Priscilla Project of Buffalo: Impact of Enhanced Post-Delivery Follow-Up on Refugee Perinatal Outcomes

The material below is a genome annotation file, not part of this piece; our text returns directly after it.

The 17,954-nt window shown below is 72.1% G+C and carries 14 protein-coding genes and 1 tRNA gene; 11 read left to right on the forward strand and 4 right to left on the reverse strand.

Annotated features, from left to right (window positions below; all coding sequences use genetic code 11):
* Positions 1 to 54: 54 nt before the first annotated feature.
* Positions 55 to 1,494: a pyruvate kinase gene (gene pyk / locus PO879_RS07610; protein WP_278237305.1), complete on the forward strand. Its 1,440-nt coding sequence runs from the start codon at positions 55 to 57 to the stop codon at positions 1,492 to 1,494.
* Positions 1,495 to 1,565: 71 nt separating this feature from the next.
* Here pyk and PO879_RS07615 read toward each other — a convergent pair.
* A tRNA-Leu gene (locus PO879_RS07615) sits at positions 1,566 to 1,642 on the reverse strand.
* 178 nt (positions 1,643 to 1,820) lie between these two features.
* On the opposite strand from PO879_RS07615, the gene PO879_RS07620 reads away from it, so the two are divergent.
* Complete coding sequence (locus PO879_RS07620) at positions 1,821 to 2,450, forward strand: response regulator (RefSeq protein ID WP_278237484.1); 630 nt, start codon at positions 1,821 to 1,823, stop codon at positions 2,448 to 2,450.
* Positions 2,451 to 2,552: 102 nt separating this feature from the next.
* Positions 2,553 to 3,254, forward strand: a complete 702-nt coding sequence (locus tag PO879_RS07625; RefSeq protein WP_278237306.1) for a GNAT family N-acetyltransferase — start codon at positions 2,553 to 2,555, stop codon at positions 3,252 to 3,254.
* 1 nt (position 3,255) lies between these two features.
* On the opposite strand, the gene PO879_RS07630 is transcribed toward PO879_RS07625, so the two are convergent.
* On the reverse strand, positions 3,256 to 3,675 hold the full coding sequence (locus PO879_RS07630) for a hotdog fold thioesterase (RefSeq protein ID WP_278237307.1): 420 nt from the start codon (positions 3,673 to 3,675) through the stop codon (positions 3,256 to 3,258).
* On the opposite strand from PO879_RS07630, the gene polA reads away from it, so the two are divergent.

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Problem: Pregnant refugees are a vulnerable population. Without community support, the maternal-child cohorts are at higher risk of negative perinatal health outcomes. Purpose: The purpose of this project is to determine if cohorts who received DSRIP-funded enhanced postdelivery follow-up have statistically different perinatal outcomes compared to refugee cohorts who received standard care. Background/Theoretical Framework: The current literature demonstrates that refugee women face health care disparities in the United States. Ecological Systems Theory provides the theoretical foundation. Methods: Chi-square, independent T-tests, and Mann Whitney U tests were performed to determine if there are statistically significant differences between the project groups. Results: The only significant difference between the two groups is level of maternal social risk. No other statistically significant differences are noted in perinatal outcomes between the enhanced post-delivery follow-up and standard care populations. Overall, the entire study population has equivalent or better outcomes when compared to local, county, or state benchmarks. Implications: Community health centers should consider adapting the approaches taken by the PPB in order to improve perinatal outcomes. Further research with adequate power is warranted. Comparing these results to other primary care sites that provide refugee care would provide further insight.